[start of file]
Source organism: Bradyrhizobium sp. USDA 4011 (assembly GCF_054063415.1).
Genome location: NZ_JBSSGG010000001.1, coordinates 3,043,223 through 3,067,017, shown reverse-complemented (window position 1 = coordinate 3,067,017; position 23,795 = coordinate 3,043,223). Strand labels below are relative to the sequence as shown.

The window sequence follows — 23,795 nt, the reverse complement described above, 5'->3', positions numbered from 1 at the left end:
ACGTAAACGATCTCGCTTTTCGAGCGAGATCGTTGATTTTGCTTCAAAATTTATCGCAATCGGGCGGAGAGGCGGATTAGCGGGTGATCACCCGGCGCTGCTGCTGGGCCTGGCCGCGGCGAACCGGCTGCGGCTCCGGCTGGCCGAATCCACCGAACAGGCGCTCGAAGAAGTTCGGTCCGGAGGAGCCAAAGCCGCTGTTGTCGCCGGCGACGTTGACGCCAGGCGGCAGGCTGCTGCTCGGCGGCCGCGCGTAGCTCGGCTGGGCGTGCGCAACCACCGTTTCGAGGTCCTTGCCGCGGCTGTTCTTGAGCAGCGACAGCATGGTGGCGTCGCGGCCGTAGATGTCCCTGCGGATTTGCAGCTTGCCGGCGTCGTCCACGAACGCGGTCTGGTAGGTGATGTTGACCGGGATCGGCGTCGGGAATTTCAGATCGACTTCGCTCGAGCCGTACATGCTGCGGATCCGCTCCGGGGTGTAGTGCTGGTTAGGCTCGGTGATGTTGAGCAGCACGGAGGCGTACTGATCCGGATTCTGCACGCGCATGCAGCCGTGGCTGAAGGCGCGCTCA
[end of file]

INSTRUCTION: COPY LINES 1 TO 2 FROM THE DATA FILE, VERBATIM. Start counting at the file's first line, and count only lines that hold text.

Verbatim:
Source organism: Bradyrhizobium sp. USDA 4011 (assembly GCF_054063415.1).
Genome location: NZ_JBSSGG010000001.1, coordinates 3,043,223 through 3,067,017, shown reverse-complemented (window position 1 = coordinate 3,067,017; position 23,795 = coordinate 3,043,223). Strand labels below are relative to the sequence as shown.